finding 12.1 : key-finding-12-1

Global mean sea level (GMSL) has risen by about 7–8 inches (about 16–21 cm) since 1900, with about 3 of those inches (about 7 cm) occurring since 1993 (very high confidence). Human-caused climate change has made a substantial contribution to GMSL rise since 1900 (high confidence), contributing to a rate of rise that is greater than during any preceding century in at least 2,800 years (medium confidence).

This finding is from chapter 12 of Climate Science Special Report: The Fourth National Climate Assessment: Volume I.

Process for developing key messages: This key finding is based upon multiple analyses of tide gauge and satellite altimetry records, on a meta-analysis of multiple geological proxies for pre-instrumental sea level change, and on both statistical and physical analyses of the human contribution to GMSL rise since 1900.

Description of evidence base: Multiple researchers, using different statistical approaches, have integrated tide gauge records to estimate GMSL rise since the late nineteenth century (e.g., Church and White 2006,f935f0bf-548c-4e70-a69e-b1f2a310664c 2011;94a8514e-063e-45ef-b893-11c82b49a597 Hay et al. 2015;7c318710-b8fb-4e09-9982-546f2b60be67 Jevrejeva et al. 2009).1295b731-1d4c-44e2-b877-74df46d8e58d The most recent published rate estimates are 1.2 ± 0.27c318710-b8fb-4e09-9982-546f2b60be67 or 1.5 ± 0.294a8514e-063e-45ef-b893-11c82b49a597 mm/year over 1901–1990. Thus, these results indicate about 11–14 cm (4–5 inches) of GMSL rise from 1901 to 1990. Tide gauge analyses indicate that GMSL rose at a considerably faster rate of about 3 mm/year (0.12 inches/year) since 1993,7c318710-b8fb-4e09-9982-546f2b60be67 94a8514e-063e-45ef-b893-11c82b49a597 a result supported by satellite data indicating a trend of 3.4 ± 0.4 mm/year (0.13 inches/year) over 1993–2015 (update to Nerem et al. 20107b7ffcb0-766c-43b3-ac22-db29fbffef71) (Figure 12.3a). These results indicate an additional GMSL rise of about 7 cm (about 3 inches) rise since 1990. Thus, total GMSL rise since 1900 is about 16–21 cm (about 7–8 inches).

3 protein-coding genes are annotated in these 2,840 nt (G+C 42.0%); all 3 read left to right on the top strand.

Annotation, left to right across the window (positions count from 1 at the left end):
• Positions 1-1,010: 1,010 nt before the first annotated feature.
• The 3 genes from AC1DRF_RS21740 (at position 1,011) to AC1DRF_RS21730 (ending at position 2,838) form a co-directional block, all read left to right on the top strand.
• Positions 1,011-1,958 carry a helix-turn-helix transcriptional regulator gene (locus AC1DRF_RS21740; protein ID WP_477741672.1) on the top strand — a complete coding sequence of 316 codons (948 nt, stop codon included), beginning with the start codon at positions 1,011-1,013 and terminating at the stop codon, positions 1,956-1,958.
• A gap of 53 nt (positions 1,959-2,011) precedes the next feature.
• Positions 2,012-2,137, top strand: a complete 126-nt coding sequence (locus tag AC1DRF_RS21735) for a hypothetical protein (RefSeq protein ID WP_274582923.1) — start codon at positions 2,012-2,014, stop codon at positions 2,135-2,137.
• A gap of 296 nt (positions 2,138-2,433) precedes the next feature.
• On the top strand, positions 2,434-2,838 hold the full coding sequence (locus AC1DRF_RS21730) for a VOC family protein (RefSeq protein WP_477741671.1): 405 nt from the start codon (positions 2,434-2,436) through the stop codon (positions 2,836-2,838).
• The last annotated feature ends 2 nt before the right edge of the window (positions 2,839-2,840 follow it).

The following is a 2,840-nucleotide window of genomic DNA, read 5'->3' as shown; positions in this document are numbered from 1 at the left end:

The finding regarding the historical context of the 20th century change is based upon Kopp et al.a0130167-b319-493d-bedc-7cab8f8fe9d9, who conducted a meta-analysis of geological RSL reconstructions spanning the last 3,000 years from 24 locations around the world as well as tide gauge data from 66 sites and the tide gauge based GMSL reconstruction of Hay et al.7c318710-b8fb-4e09-9982-546f2b60be67 By constructing a spatio-temporal statistical model of these data sets, they identified the common global sea level signal over the last three millennia and its uncertainties. They found a 95% probability that the average rate of GMSL change over 1900–2000 was greater than during any preceding century in at least 2,800 years.